The Noble Liar: How and why the BBC distorts the news to promote a liberal agenda Robin Aitken, Biteback Publishing, 2018, pb, 288pp, £12.99, ISBN 978-1-785-90349-6

Noble LiarTHE FAMILY EDUCATION TRUST write s~ The purpose of this penetrating critique of the BBC is to examine `why there is such a gulf between the world as the media presents it, and the world as most ordinary people experience it’ (p.10). Robin Aitken writes out of 25 years’ experience of working for the Corporation as a reporter and journalist at all levels from local radio to the Radio 4 flagship Today programme, and sets out to explain how the BBC has become so hostile to social conservatism and become an unthinking champion of liberal values.

The title of the book is derived from a concept found in Plato’s Republic, where a `noble lie’ is `a myth or an untruth, knowingly propagated by an elite, in order to promote and maintain social harmony or advance an agenda’. Aitken writes: ‘It is the contention of this book that the BBC, along with its media and establishment allies, has become the vehicle for the propagation of a series of noble lies in pursuit of a political agenda.’ (p.13)

He observes that, `There is no other organisation, in any sphere of national life, …which touches so many of us so directly and as often as the BBC.’ (p.22) He describes it as `a profoundly political organisation’ (p.29), – which enjoys the huge advantage of financial stability afforded by the licence fee. It has employed its unrivalled position to mock, marginalise and ignore the concerns of social conservatives. In so doing, it has exerted a profound influence on other British broadcasters, such that there is no national broadcaster in Britain which champions a conservative social agenda.

During the 1950s, broadcasts were carefully scrutinised for any hint of impropriety, but in the 1960s, a younger generation began to push the boundaries. The BBC failed to resist the spirit of the age and `began to embrace a sharper, edgier type of programme’ (p.51).

While BBC journalists strive to be impartial, it is inevitable that underlying con¬victions and presuppositions will colour the everyday editorial decisions of programme makers. It is not without significance that the Corporation’s staff are overwhelmingly drawn from a `meritocratic elite’ marked by `a set of assumptions and values that turns out identikit opinions’ (p.91).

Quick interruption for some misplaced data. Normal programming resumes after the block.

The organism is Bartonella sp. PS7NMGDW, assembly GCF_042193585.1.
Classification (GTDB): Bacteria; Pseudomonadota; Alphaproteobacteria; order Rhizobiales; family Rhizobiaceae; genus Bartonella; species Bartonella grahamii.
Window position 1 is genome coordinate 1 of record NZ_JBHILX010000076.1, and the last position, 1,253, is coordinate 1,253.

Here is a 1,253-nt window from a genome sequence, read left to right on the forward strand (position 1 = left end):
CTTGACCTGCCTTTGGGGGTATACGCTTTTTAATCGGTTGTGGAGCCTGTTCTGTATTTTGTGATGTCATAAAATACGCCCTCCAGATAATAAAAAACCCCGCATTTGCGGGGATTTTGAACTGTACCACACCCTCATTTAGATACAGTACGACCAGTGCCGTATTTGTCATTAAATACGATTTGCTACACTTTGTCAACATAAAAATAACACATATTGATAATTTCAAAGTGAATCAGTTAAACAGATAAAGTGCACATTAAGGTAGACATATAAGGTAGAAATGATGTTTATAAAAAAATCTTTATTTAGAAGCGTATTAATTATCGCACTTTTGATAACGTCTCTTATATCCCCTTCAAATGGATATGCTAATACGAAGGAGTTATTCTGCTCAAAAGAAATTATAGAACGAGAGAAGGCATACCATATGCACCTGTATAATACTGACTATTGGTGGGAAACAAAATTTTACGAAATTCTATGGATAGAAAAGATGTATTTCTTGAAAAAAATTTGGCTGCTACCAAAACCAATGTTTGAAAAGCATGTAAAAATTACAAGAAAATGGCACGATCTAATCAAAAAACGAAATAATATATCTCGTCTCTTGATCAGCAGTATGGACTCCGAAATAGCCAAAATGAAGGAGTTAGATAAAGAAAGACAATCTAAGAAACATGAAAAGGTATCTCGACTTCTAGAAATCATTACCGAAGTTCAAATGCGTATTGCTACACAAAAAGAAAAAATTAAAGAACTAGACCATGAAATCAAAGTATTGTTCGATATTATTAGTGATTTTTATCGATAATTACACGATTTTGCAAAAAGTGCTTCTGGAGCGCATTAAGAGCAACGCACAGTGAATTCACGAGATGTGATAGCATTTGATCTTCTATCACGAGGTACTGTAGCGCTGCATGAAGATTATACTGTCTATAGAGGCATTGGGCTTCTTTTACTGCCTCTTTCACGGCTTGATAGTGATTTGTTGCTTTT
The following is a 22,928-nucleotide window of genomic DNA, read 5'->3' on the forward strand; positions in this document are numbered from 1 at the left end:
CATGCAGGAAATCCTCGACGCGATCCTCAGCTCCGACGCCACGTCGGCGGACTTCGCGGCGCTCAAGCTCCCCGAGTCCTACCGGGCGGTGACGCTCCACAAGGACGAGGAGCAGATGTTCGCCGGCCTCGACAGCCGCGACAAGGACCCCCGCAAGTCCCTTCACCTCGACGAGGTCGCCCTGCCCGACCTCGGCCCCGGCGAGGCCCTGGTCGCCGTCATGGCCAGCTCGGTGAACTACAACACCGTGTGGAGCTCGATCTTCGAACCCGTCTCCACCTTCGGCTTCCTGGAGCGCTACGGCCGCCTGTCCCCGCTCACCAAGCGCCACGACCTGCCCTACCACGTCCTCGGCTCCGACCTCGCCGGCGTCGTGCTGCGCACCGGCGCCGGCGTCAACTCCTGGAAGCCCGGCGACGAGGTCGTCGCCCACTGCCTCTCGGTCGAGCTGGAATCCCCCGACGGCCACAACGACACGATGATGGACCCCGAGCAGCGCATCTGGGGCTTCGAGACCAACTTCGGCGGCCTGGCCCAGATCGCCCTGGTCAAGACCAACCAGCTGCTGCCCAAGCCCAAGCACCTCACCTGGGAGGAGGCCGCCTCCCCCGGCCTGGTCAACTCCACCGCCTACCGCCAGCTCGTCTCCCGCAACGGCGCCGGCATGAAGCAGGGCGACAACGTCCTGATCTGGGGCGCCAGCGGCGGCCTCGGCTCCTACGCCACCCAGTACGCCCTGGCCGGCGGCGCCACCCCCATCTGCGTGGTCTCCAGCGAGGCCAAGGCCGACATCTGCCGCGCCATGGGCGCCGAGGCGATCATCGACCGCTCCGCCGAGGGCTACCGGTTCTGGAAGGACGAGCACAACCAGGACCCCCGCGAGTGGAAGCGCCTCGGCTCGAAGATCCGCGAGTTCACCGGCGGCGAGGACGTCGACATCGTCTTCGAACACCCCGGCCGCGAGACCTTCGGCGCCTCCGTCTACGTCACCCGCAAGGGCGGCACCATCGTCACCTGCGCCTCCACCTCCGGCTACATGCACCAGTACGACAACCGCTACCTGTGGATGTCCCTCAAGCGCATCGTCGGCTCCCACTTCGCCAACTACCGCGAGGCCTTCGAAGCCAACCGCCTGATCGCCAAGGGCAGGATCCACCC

Agent for change

Aitken illustrates his contention that the BBC judges issues according to its own priorities and prejudices with reference to its output on a range of topics, including: abortion, euthanasia, divorce, religion, pornography, Brexit, race, immigration, transgenderism and multiculturalism. In serving as an agent for change, agitating for a new morality, the BBC has invariably depicted socially conservative arguments as callous, reactionary and dogmatic: `The favoured tactic of the modern-day pharisees is to disparage their opponents rather than engaging with their argument.’ (p.208)

While it is rare for the BBC to get its facts wrong, it not exempt from the charge of fake news. `A report can be accurate and still deeply unfair, whether by selection or omission. “Fake news” is not so much about factual inaccuracy as about ideological bias; there are “alternative truths” depending on the standpoint of the individual.’ (p.251) On some topics, debate has been well-nigh shut down altogether:

`The media – and the BBC in particular – has no interest in promoting [a debate on divorce and family breakdown] because it offends against all its core beliefs about how society should operate. It would offend libertarians who object to anything which can be labelled `judgmental”…and it would enrage feminists who would see it as an assault upon the sacred prerogatives of “empowered” women to do exactly as they please. For, as long as these considerations remain the guiding principles of our culture, the needs of our children will be secondary to our determination to live as we please. ‘(pp.259-260)

Aitken argues that feminist philosophy is so closely woven into the BBC’s view of the world that it neither encourages nor allows any serious challenge to feminist theorising.

‘No challenge is ever made to radical feminism’s central charge that women are oppressed by an oppressive patriarchy… [T]he starting point of any BBC discussion on issues involving women is that females have been, and still are, treated unfairly by a society weighted in favour of males.’ (pp.269-270)

The Noble Liar is a sobering read, but ends on a hopeful note that `the old beliefs’ may yet `triumph again over the arid fictions of our current noble lie’ (p.282). The BBC, together with the rest of the mainstream media, has sought to fill an ideological vacuum with an `incohate philosophy’ that runs counter to human nature and is doomed to fail (p.276).

`The liberal hegemony,’ Aitken writes, `has created an unhappy society which doesn’t really know what it believes in’ and it will not last (p.282). The bullying tactics of bigoted liberals who have mastered the techniques of media shaming will not succeed in silencing the majority indefinitely: `Social engineering pursued in the name of dangerous and half-baked theories will, at some point, create a backlash.’ (p.191)

 

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